A More Granular Look at What Kinds of Data Consumers Are Happy to Disclose
Despite all the understandably scary headlines about the risks of data collection, plenty of consumers are still willing to provide personal information to brands. The catch? They need something in return, and the type of advertising as well as the type of data on which it’s based are crucial to securing consumer trust.
Almost a third of consumers prefer ads tailored to their interests, and nearly a quarter of consumers are even more comfortable sharing data with brands than they were one to two years ago, according to a survey of 1,000 US consumers by TV advertising and analytics platform Innovid. But people are also wisening up to the stakes of data collection, demanding certain privacy provisions and better ads in return.
There are a few strategies brands can deploy to earn consumer trust when collecting data. The most popular is allowing customers to dictate data collection practices, which 35% of respondents said they prefer. Twelve percent said they want brands to share their data collection policies, and seven percent want a data collection certification. Another 43% of respondents said they are simply not comfortable sharing data with brands.
Consumer comfort with data collection also varies based on the type of data collected and its use. Thirty-nine percent said they’re most comfortable with contextual ads, which aligns with an emerging media narrative about a return to contextual advertising, which appears less invasive than its behavioral counterpart. Thirty-one percent said they’re most comfortable with demographics-based advertising, followed by 29% who said behavioral advertising is kosher with them.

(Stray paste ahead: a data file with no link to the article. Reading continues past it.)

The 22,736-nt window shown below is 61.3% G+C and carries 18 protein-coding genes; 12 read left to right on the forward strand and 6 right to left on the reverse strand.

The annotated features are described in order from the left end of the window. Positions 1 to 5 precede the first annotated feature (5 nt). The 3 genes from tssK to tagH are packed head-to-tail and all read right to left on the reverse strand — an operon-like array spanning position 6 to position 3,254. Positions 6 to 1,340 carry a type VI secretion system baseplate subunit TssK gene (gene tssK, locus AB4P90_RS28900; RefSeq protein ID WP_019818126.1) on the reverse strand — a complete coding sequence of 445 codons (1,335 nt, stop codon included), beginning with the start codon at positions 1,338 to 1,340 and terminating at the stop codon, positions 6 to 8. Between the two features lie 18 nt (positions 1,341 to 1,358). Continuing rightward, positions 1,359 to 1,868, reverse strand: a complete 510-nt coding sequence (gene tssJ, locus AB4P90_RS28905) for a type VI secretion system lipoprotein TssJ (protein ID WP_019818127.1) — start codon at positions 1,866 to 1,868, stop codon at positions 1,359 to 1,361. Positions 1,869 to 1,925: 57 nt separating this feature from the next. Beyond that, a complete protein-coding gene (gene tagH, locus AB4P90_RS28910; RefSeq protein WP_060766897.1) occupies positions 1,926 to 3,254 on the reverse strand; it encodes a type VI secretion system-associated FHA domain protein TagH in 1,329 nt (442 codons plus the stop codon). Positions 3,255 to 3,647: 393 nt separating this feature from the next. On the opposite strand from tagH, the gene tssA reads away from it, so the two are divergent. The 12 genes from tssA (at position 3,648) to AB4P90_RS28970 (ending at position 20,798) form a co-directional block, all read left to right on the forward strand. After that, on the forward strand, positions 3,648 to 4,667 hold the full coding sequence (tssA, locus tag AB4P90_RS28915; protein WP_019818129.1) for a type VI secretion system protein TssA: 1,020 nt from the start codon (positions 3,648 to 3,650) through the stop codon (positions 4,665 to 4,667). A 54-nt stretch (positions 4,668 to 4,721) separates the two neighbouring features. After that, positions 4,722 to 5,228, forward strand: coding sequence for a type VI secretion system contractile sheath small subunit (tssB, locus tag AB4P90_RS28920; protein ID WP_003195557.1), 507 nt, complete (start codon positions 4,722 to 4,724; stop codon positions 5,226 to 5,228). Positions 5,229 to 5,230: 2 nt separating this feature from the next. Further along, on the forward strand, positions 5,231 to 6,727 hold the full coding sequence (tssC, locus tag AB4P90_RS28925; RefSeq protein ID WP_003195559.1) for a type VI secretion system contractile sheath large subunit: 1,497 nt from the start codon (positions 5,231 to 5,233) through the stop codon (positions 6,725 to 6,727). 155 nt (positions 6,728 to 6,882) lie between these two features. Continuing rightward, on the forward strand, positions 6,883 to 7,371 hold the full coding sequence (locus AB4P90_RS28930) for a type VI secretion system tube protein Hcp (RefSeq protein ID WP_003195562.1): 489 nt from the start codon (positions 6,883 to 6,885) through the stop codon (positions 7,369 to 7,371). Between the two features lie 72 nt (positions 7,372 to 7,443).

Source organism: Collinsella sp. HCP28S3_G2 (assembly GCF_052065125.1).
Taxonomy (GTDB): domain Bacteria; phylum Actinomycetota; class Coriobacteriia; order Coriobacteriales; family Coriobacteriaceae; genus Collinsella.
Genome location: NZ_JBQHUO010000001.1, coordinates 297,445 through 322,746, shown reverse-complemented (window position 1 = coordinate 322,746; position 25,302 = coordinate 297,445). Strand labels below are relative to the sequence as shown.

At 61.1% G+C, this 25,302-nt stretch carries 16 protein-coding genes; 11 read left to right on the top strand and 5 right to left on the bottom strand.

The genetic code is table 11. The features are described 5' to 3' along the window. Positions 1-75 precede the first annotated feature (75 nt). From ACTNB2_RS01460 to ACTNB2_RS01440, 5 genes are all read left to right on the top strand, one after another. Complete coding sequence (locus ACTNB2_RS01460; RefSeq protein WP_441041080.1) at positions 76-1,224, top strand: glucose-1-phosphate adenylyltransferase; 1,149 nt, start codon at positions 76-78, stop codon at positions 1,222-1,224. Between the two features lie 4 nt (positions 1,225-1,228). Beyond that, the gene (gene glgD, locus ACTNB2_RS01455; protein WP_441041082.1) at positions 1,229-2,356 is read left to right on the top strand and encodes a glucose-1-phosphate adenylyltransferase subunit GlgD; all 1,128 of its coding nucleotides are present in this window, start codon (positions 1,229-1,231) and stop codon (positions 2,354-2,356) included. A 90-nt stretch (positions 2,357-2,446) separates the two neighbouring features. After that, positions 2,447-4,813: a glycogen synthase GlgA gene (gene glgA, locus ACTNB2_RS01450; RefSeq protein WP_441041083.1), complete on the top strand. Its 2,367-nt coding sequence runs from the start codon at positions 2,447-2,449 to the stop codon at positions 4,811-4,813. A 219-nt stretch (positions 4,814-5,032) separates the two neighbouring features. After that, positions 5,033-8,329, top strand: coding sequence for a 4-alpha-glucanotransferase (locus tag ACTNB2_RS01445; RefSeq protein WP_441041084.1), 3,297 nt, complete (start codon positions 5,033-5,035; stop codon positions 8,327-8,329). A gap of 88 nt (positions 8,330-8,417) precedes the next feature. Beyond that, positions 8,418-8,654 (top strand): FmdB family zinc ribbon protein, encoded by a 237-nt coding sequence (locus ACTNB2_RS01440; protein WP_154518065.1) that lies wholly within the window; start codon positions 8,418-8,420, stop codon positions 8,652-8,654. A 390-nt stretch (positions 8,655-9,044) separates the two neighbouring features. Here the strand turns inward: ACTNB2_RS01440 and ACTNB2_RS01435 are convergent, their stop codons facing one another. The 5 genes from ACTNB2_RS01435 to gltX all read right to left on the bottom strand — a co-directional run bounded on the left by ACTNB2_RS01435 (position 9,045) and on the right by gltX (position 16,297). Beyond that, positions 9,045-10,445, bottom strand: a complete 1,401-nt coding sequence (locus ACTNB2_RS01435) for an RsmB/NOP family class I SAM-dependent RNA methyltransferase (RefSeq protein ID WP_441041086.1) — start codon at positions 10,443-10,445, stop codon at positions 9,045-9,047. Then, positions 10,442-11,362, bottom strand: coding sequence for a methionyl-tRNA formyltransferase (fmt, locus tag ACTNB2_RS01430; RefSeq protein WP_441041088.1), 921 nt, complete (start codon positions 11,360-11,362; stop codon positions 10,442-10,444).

Sixty percent said they are comfortable being served personalized ads based on what they like and dislike online. That was the highest-rated form of data collection for consumer trust. It was followed by gender (47%), location (30%), and birthday (21%). Consumers widely oppose being served ads based on browser history (11% support), employment (8%), and income (8%).
The report also provides insight on the types of personalized ads from which advertisers can hope to generate the most engagement. The most popular personalized ad topic is events. Forty-one percent of consumers said they’re more likely to click on personalized ads for events as opposed to impersonal ads in that category. Thirty-eight percent said the same of products in which they had already expressed interest, followed by 34% for products the user may like and 26% for ads or products at local businesses.